Crowdstrike Lands $100M Funding Round, Looks To Expand Globally And Invest In Partners

With a new $100 million Series D funding round, Crowdstrike now has its sights set on global expansion, new technologies, and new sales and marketing investments.

The funding, announced Wednesday, makes Irvine, Calif.-based Crowdstrike the latest startup to reach a valuation of more than $1 billion – a "unicorn" in Silicon Valley parlance.

The funding was led by Accel, with additional participation from CapitalG (formerly Google Capital), Warburg Pincus, March Capital Partners, and Telstra. The Series D funding adds to the $100 million the company last raised in 2015 and brings its total funding raised to $256 million.

[Related: Sophos Sees Double-Digit Growth In FY2017, Looks To Hit $1B In Billings By 2020]

In an interview with CRN, CEO George Kurtz said the Series D funding will allow Crowdstrike to expand globally, invest in sales and marketing, and add new partner relationships. He said Crowdstrike will also look to continue investing in engineering and technology innovation, building on the strategy it embraced in February when it repackaged its products into modules around its Falcon platform.

"It's an exciting day for us," Kurtz said. "It means additional acceleration and growth for Crowdstrike to continue on the path we've been on."

"Their ability to grow and take on additional funding to help fuel their growth is a very positive sign for us," said John Van Blaricum, vice president of global marketing at Kudelski Security, a Switzerland-based Crowdstrike partner. 

He said he expects Crowdstrike's international expansion plans, where Kudelski has a strong footprint, as well as its planned investments in technology and partnerships will help add to the "high" adoption the company has seen with its clients and in its managed security services offering.

Kurtz said the funding is also a validation of the company's technology and success it has as an antivirus replacement. Crowdstrike has seen "tremendous" sales growth since its launch, with a 3-year growth rate of 2,429 percent and adding more than 400 employees in the past two years, much of which Kurtz said has been driven by massive replacements of legacy antivirus.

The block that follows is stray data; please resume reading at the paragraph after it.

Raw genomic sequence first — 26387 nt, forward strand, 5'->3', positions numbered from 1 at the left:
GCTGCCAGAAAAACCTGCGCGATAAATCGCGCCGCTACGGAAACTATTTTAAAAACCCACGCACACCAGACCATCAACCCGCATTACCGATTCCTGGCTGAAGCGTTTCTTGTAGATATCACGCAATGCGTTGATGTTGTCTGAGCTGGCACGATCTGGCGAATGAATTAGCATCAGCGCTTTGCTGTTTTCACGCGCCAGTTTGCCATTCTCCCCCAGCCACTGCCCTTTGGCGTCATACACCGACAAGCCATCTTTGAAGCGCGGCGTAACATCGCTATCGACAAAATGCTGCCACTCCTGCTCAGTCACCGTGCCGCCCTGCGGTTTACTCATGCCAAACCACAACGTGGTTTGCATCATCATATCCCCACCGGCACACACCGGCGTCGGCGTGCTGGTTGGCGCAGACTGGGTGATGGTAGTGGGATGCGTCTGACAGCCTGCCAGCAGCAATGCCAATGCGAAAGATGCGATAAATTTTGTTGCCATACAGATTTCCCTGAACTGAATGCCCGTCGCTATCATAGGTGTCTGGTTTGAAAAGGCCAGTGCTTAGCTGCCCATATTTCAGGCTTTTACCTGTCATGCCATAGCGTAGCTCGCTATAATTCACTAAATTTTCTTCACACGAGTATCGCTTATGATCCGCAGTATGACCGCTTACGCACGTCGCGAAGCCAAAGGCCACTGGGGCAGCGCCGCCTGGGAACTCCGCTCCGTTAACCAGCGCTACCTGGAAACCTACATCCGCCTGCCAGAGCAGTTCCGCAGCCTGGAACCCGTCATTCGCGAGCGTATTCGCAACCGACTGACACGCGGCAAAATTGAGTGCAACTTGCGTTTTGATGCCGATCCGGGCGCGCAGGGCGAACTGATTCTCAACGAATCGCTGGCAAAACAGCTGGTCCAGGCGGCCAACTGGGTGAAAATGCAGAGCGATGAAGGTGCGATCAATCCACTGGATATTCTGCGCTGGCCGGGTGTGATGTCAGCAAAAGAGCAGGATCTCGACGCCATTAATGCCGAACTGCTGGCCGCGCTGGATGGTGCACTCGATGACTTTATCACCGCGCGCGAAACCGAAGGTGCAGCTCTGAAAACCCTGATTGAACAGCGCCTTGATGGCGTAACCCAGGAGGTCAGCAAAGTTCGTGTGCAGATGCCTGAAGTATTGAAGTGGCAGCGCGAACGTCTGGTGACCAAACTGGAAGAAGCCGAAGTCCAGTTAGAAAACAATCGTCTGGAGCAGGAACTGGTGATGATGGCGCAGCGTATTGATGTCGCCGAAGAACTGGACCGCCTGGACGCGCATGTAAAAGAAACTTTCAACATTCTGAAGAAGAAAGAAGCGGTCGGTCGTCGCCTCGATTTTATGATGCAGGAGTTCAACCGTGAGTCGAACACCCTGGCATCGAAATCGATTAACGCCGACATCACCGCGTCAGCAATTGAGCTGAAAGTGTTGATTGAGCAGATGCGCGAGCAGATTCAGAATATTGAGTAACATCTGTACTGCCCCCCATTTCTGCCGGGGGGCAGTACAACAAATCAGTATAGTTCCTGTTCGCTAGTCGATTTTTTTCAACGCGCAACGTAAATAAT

"People are really taking notice because we're coming out with a better solution. It's a massive market opportunity for us," Kurtz said. "Our focus on AV replacement has really come to fruition now, and we will continue to do that," Kurtz said. An example of that was the past week's WannaCry ransomware attacks, with customers protected because of the company's machine learning technology, he said.

The funding also comes as the endpoint security market, where Crowdstrike plays, continues to be a hotly competitive and growing space. Crowdstrike competes head-to-head with other companies looking to replace legacy antivirus, including Cylance, as well as the legacy antivirus companies themselves that are looking to develop next-generation endpoint security capabilities. Kurtz said the funding would help Crowdstrike maintain its position in the market, as well as invest in sales and marketing to get the word out about its endpoint security and other technologies.

"It's a competitive space and [the funding] allows us to get more reach. We do have the best product and we win more times than our competition when we're in a competitive situation," Kurtz said.

Kurtz said partners will also see the benefit of Crowdstrike's new funding, with partners as a key piece in the company's international expansion plans and overall go to market strategy. He said Channel Chief Jody Len and team have worked to build a strong relationship with the channel, which accounts for the majority of Crowdstrike business, and will continue to invest as Crowdstrike looks to add partners globally, as well as those down market that service midmarket and SMB companies.

"We certainly can't be successful in our journey [going forward] and we wouldn’t be as successful as we are today without partners," Kurtz said.

Kurtz said IPO plans could be in Crowdstrike's future, saying the company has the right setup, growth, subscription revenue, and customers for that next step.

"We certainly would be a good IPO candidate," Kurtz said. However, he said it is ultimately up to the board of directors to make that decision and that Crowdstrike is first and foremost focused on putting the $100 million to good use expanding the company. 

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